Bankr WD Mo. Rejects 11th Circuit’s Meaning of “Surrender” in §521(a)(2) in Denying Wells Fargo’s Motion to Compel Debtor to Surrender Home

Bankr WD Mo. Rejects 11th Circuit’s Meaning of “Surrender” in §521(a)(2) in Denying Wells Fargo’s Motion to Compel Debtor to Surrender Home

The court is asked to consider the meaning of the word “surrender” in § 521(a)(2)(A) in an unusual context: where a secured creditor obtains stay relief, fails to timely foreclose, and mistakenly releases its lien, and the debtor who stated she would surrender the real estate attempts to leverage that mistake into a possible windfall. For the reasons stated below, the court denies the creditor’s motion to compel the debtor to “surrender” her real estate and to dismiss her state court case against the lender.

The Debtor filed a Chapter 13 plan. The case was dismissed by the Court.

Three weeks after the dismissal, new counsel entered an appearance for the Debtor and filed a motion to reinstate the case for the purpose of converting it to a chapter 7. The motion to convert alleged that the Debtor had decided to surrender her “home” since the payments were higher than she could afford. The court granted the motion to reinstate ex parte pursuant to local rule14 and ordered conversion of the case to a chapter 7. The court also set a new deadline for parties to object to Wells Fargo’s motion for relief.

The Debtor then filed an amended petition and conversion schedules. The amended petition lists a street address of “3526 Highway 169 South, Stanberry, Missouri.” Schedule A describes “3526 Highway 169 S.” as one acre worth $20,000 secured by a lien of $9,900, owned one-half with daughter Rita. 317 N. Willow and 313 N. Willow are scheduled together with the description as “Lot with Abandoned Structure,” valued in aggregate at $30,000, and secured by a lien of approximately $100,000. She claimed “3526 Highway 169 S.” as her homestead; no party objected. The Debtor’s interest in the N. Willow properties was not disclosed.

It is the Debtor’s statement of intention, however, that has become important in the context of this dispute. With respect to 317 N. Willow and 313 N. Willow (“Lot with Abandoned Structure”), she checked the box that said “Property will be . . . Surrendered.” The separate verification form states: “I declare under penalty of perjury that the above indicates my intention as to any property of my estate securing a debt and/or personal property subject to an unexpired lease.”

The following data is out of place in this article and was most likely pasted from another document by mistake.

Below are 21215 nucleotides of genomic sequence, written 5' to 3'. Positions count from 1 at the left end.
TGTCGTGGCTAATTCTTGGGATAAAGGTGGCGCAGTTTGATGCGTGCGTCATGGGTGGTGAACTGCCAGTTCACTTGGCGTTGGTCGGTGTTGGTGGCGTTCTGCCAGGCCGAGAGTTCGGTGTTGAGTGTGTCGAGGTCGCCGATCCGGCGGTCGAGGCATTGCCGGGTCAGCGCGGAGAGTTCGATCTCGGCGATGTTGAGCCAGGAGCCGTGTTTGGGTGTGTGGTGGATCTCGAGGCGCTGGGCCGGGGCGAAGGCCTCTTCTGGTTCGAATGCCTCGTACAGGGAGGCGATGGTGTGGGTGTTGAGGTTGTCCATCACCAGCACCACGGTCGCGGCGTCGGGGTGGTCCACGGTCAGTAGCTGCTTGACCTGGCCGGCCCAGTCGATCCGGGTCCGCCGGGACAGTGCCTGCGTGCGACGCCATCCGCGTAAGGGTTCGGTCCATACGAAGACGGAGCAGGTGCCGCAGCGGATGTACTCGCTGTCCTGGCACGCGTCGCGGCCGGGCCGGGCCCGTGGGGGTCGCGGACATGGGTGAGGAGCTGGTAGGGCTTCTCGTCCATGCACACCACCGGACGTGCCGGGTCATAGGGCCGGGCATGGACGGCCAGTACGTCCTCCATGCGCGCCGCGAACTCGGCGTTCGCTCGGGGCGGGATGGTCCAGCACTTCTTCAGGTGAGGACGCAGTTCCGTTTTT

In the meantime, the court entered an order granting Wells Fargo’s motion for relief after no party objected. Wells Fargo’s counsel filed a certificate of service stating he served the order on First National Bank of Omaha and a mortgage servicer in Florida (neither of whom appear to have any connection with the case); the Debtor and her daughter were not served. The chapter 7 trustee filed a no-asset report, and the Debtor received her discharge order in due course. In late September 2012, the case was closed.

In March 2016, the Debtor filed a four-count petition against Wells Fargo and its agent in Gentry County Circuit Court  (the “State Court Action”). The petition alleges generally that Wells Fargo, through its agent, broke into the Debtor’s home at 317 N. Willow, changed the locks, and damaged the property. She seeks actual and punitive damages, attorney fees, and pre- and post-judgment interest for alleged trespass to land, trespass against chattels, and violations of the Missouri Merchandising Practices Act. The Debtor also requested a declaratory judgment that she owns 317 N. Willow (and all personal property inside) free and clear of Wells Fargo’s interest.

Wells Fargo’s answer generally denied the Debtor’s allegations, and asserted thirty-one separately-enumerated affirmative defenses. Wells Fargo also counterclaimed against Ruby and third-party “defendant” daughter. Wells Fargo’s counterclaim sought reformation of the legal description in the deeds of trust and deed of release or in the alternative an equitable lien. Notably, Wells Fargo did not request foreclosure of its interest.

It is unclear what transpired in the State Court Action after the counterclaim was filed, but some six months later and more than four years after the bankruptcy case was closed, Wells Fargo moved to reopen the bankruptcy case for the purpose of filing a motion to compel (the “Motion to Compel”).  The Motion to Compel requests various forms of relief. It requests orders (1) requiring Ruby to dismiss the State Court Action; (2) ordering Ruby to refrain from filing any further claims against Wells Fargo relating to the N. Willow properties; (3) ordering the Debtor to refrain from taking any other action to interfere with Wells Fargo’s rights to foreclose the N. Willow properties; (4) enforcing the Debtor’s “sworn promise” to surrender 317 N. Willow to Wells Fargo; and (5) in the alternative, ordering Ruby to reaffirm Wells Fargo’s debt or to redeem the property. The Debtor responded with an objection and a cross-motion to enjoin Wells Fargo from filing pleadings in the State Court Action pending the chapter 7 trustee’s determination of whether the State Court Action is an asset of the bankruptcyestate. The parties agreed to submit both motions to the court based on stipulated facts and briefs.


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